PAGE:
After the local school is left with no teachers, Mr. Watts takes it upon himself to teach the kids. The trouble is he does not have any material with him, save a battered copy of Charles Dickens' Great Expectations. He begins reading chapters from the nineteenth century classic in class every day.
The story is narrated by Matilda, one of Mr. Watts' students, a precocious girl living with her mother on the island. Matilda's father has left the family to make a future for himself in Australia after a gang of local rebels disrupted the Panguna mine. This spawned the heavy-handed reprisal by Papua New Guinea and the formation of a rebel army.
The war is a perpetual noise in the background in this uplifting tale about the power of literature. As gunfire "merged with the background chorus of the grunting pigs and shrieking birds," the children sat in stunned silence, absorbing the adventures of Pip. To Matilda, Pip is the embodiment of her feelings and a friend she has never known. "I had learnt to enter the soul of another," she says. Enchanted by the fictional Pip, she carves his name in sand at the beach.
However, to Matilda's mother, Dolores, who has already lost a husband to "white ways," this subtle change in the daughter rings alarm bells. She decries the agnostic tenor of Mr. Watts' teachings and proclaims Pip to be the devil in disguise. Little are they aware that this name, written on the beach, is to irrevocably change their lives and destinies.
Mister Pip is an assured tribute to the remarkable ability of literature to see us through a lifetime of adversities and tribulations. If Lloyd Jones goes on win the Man Booker Prize, it would be a happy event indeed.
Sunday, August 12, 2007
Do we really need another account of how Partition tore India into two nations whose birth was midwifed by the likes of Jawaharlal Nehru and Mohammad Ali Jinnah?
Nehru was always a moderate, and must be credited for his secular credentials, but does that mean we must look askance at his sins of omission and commission? True, he evolved from being a stiff-upper-lip Englishman into a vigorous grass-roots leader of Indian independence, but this change went unaccompanied by any real empathy for the Indian way.
And what about Gandhi? He was the Mahatma, the noble soul who could do no wrong. But he was also much beholden to his affection for Nehru and this blinded him to the machinations for power that ultimately resulted in bloody conflict.
In Von Tunzelmann's account, there is no mystery unsolved, only a bland rendering of facts and figures. The saga of Indian independence is explained largely by the fraught relationships among the dramatis personae.
Louis "Dickie" Mountbatten was sympathetic, but only when he was not battling his wife's many dalliances. Edwina was all ears, but she had her husband's bisexuality to contend with. Vallabhbhai Patel was mercurial, but he beat the Guptas and the Mauryas in uniting India.
Nehru's relationship with Edwina supposedly created such a bond between Dickie and him that "he appeared to sag at the sight of the alabaster head of Jawaharlal." Is this history, seriously, or am I reading People's list of the 50 sexiest men of the Independence movement?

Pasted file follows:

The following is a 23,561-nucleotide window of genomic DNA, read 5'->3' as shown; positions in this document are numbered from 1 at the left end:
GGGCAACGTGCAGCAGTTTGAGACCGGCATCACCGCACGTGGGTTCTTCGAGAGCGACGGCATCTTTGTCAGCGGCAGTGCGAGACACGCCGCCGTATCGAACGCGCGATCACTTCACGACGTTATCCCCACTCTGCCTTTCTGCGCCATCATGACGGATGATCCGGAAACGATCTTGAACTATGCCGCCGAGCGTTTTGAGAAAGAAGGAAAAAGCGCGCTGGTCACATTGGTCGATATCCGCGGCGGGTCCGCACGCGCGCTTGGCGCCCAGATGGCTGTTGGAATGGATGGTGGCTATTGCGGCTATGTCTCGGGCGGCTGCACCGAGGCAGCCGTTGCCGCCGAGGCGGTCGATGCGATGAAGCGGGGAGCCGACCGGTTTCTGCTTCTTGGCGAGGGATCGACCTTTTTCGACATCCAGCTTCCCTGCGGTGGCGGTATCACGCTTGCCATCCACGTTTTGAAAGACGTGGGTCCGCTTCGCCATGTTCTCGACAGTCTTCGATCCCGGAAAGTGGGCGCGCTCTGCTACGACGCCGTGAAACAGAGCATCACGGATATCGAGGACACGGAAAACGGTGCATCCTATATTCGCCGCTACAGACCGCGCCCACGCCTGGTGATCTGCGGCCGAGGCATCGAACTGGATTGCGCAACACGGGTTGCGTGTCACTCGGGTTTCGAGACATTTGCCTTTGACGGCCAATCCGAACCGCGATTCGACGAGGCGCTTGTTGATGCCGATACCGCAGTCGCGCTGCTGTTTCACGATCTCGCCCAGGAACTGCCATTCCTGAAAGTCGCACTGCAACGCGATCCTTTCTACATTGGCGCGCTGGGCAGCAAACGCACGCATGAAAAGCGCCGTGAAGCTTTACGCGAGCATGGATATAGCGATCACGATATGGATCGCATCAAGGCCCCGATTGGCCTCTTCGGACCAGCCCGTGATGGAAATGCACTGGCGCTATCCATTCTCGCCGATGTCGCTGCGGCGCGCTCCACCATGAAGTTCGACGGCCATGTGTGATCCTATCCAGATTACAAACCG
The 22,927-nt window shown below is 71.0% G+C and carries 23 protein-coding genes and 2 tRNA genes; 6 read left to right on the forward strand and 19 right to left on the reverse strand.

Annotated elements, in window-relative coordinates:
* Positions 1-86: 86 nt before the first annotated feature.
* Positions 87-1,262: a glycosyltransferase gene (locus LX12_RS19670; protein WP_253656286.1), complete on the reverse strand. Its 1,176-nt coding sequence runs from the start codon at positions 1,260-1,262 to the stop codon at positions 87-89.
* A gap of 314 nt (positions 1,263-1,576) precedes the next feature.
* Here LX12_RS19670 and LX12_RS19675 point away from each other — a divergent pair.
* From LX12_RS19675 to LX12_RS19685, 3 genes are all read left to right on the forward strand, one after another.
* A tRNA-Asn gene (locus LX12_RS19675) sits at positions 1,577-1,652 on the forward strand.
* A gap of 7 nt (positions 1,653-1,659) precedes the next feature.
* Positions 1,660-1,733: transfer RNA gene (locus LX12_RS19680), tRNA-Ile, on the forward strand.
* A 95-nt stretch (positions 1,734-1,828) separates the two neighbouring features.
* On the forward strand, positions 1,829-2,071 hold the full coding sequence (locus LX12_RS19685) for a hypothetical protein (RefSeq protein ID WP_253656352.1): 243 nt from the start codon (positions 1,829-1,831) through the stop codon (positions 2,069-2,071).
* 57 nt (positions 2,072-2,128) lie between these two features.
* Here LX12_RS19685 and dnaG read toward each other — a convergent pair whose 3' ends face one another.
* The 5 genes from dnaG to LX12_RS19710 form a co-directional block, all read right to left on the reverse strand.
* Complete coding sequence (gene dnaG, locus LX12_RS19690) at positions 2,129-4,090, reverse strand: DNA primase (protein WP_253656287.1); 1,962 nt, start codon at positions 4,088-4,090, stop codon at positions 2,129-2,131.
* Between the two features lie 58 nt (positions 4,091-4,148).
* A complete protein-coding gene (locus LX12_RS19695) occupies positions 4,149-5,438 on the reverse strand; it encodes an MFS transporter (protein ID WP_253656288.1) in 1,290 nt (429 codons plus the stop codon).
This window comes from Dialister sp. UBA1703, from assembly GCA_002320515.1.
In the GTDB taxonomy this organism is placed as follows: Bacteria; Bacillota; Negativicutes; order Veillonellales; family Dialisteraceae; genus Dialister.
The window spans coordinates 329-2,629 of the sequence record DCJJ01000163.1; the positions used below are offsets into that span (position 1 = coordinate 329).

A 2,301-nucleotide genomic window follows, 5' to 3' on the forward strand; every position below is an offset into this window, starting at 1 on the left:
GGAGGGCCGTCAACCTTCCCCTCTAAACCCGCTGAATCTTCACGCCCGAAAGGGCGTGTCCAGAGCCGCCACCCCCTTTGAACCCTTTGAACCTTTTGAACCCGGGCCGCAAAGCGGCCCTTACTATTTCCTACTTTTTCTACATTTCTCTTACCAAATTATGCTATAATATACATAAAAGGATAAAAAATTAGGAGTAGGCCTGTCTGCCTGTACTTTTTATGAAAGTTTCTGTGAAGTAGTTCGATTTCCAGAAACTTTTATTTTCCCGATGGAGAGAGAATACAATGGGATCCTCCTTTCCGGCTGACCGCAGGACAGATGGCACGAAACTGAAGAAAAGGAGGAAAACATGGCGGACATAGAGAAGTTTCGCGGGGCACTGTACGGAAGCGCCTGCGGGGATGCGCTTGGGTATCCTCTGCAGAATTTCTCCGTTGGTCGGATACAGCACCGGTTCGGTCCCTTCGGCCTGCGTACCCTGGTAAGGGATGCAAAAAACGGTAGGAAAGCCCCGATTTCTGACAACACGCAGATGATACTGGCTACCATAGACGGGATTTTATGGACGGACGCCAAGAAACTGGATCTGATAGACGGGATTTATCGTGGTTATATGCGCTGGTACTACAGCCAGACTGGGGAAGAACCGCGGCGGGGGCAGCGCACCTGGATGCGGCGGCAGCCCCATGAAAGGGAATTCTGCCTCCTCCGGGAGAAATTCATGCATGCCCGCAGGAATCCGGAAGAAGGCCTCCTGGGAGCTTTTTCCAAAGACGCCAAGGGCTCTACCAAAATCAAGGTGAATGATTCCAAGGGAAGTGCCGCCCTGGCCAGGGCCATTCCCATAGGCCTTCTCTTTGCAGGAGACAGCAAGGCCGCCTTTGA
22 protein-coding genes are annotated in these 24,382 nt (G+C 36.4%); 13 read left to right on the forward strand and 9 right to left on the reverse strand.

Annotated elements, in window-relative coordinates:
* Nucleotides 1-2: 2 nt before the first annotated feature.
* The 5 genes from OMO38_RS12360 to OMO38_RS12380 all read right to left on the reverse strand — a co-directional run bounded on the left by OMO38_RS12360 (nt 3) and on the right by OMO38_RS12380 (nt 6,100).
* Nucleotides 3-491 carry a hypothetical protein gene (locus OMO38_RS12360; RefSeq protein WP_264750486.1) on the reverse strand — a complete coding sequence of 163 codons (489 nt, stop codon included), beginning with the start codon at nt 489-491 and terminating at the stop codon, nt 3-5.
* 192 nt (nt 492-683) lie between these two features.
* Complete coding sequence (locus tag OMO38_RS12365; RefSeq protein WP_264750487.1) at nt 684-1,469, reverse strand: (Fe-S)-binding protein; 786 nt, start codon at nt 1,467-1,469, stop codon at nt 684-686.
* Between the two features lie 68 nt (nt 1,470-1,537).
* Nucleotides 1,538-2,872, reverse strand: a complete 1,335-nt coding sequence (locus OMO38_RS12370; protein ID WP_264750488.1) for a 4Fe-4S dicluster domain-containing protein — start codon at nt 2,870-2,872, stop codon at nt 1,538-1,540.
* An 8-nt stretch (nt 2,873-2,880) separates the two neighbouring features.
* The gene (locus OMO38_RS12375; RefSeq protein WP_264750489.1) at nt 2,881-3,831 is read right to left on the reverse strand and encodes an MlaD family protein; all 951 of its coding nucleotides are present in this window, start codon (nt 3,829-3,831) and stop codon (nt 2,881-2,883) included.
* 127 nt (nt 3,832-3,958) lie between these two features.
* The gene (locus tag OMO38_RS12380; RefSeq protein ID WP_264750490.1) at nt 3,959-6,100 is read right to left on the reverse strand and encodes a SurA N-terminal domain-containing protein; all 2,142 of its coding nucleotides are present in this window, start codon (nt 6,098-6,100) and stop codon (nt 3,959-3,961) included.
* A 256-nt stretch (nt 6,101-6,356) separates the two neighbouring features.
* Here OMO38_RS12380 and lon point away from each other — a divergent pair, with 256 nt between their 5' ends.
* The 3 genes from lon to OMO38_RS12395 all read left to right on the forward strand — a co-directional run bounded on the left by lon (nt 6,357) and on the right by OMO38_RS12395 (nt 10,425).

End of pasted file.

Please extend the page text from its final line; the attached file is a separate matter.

It would have been eminently better for Von Tunzelmann to have made this into a biography of the Mountbattens because it is in the parts about the couple that the book occasionally picks up. Von Tunzelmann demonstrates an uncomfortably prurient interest in Dickie's sexuality. Sample this:
"In contrast to her intense jealousy toward women, Edwina never showed any sign of the least resentment toward the men in her husband's life. There were quite a number of them; and there have been persistent rumors that he was homosexual. Several of his closest friends were gay ... The fact that Mountbatten was not threatened by gay men does not automatically imply that he himself was gay; it could be taken to signify the opposite. His reaction on being told that one of his servants was gay was characteristically unflustered. 'Of course,' he replied. 'All the best valets are.' "
What Von Tunzelmann falls for is a well-worn trap for Western writers reminiscing on the Gilded Age of the Raj; their out-of-hand dismissal of any non-Congress, non-Gandhi, non-Nehru contributions. Thankfully, Patel gets an honorable mention, if only cursorily.
In the end, the question of what this book aims to achieve must be broached. Surely Von Tunzelmann has an abiding fascination with India, its past and perhaps also its future. This book, though, does no justice to her vision, assuming there is one. What we have here is a shabbily written unengaging portrait of sexual peccadilloes.
From Chicago Sun-Times
Update: Cookie Maini on Romance as historical puzzle
This is no tedious academic exercise; it's first-rate journalism combined with a love for history. Mak divides his book into twelve chapters, each covering a significant period of 20th century European history. So we begin by dissecting the three great scandals that rocked Europe as the 19th century drew to a close: Oscar Wilde's perversity trial, Philipp zu Eulenburg's intimacy with Kaiser Wilhelm II of Germany, and most notably, the Dreyfus affair.